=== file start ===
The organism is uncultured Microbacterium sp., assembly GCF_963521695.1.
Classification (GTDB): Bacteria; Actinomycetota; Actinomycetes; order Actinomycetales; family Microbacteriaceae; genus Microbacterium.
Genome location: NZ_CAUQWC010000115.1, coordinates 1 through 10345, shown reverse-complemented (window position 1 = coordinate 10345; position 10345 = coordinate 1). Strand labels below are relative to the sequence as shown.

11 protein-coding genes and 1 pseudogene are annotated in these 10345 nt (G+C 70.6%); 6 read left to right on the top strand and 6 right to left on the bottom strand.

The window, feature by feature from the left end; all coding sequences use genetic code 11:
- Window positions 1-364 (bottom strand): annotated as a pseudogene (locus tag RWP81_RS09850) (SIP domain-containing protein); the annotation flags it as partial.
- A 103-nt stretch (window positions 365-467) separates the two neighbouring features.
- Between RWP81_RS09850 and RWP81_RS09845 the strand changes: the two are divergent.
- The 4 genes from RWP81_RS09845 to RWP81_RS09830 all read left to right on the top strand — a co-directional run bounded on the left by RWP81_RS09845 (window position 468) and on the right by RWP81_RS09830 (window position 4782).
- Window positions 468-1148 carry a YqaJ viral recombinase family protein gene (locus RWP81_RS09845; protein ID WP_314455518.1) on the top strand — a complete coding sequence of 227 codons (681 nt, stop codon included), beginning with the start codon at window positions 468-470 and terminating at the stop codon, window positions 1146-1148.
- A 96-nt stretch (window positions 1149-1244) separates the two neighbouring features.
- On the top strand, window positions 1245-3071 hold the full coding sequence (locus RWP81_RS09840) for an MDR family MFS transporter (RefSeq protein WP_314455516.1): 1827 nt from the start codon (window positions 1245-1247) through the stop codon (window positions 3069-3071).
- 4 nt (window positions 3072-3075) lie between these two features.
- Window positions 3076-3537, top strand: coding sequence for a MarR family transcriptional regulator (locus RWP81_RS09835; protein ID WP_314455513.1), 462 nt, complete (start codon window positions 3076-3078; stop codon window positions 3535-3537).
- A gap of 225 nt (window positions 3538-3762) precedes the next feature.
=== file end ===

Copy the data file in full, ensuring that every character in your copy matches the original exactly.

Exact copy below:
The organism is uncultured Microbacterium sp., assembly GCF_963521695.1.
Classification (GTDB): Bacteria; Actinomycetota; Actinomycetes; order Actinomycetales; family Microbacteriaceae; genus Microbacterium.
Genome location: NZ_CAUQWC010000115.1, coordinates 1 through 10345, shown reverse-complemented (window position 1 = coordinate 10345; position 10345 = coordinate 1). Strand labels below are relative to the sequence as shown.

11 protein-coding genes and 1 pseudogene are annotated in these 10345 nt (G+C 70.6%); 6 read left to right on the top strand and 6 right to left on the bottom strand.

The window, feature by feature from the left end; all coding sequences use genetic code 11:
- Window positions 1-364 (bottom strand): annotated as a pseudogene (locus tag RWP81_RS09850) (SIP domain-containing protein); the annotation flags it as partial.
- A 103-nt stretch (window positions 365-467) separates the two neighbouring features.
- Between RWP81_RS09850 and RWP81_RS09845 the strand changes: the two are divergent.
- The 4 genes from RWP81_RS09845 to RWP81_RS09830 all read left to right on the top strand — a co-directional run bounded on the left by RWP81_RS09845 (window position 468) and on the right by RWP81_RS09830 (window position 4782).
- Window positions 468-1148 carry a YqaJ viral recombinase family protein gene (locus RWP81_RS09845; protein ID WP_314455518.1) on the top strand — a complete coding sequence of 227 codons (681 nt, stop codon included), beginning with the start codon at window positions 468-470 and terminating at the stop codon, window positions 1146-1148.
- A 96-nt stretch (window positions 1149-1244) separates the two neighbouring features.
- On the top strand, window positions 1245-3071 hold the full coding sequence (locus RWP81_RS09840) for an MDR family MFS transporter (RefSeq protein WP_314455516.1): 1827 nt from the start codon (window positions 1245-1247) through the stop codon (window positions 3069-3071).
- 4 nt (window positions 3072-3075) lie between these two features.
- Window positions 3076-3537, top strand: coding sequence for a MarR family transcriptional regulator (locus RWP81_RS09835; protein ID WP_314455513.1), 462 nt, complete (start codon window positions 3076-3078; stop codon window positions 3535-3537).
- A gap of 225 nt (window positions 3538-3762) precedes the next feature.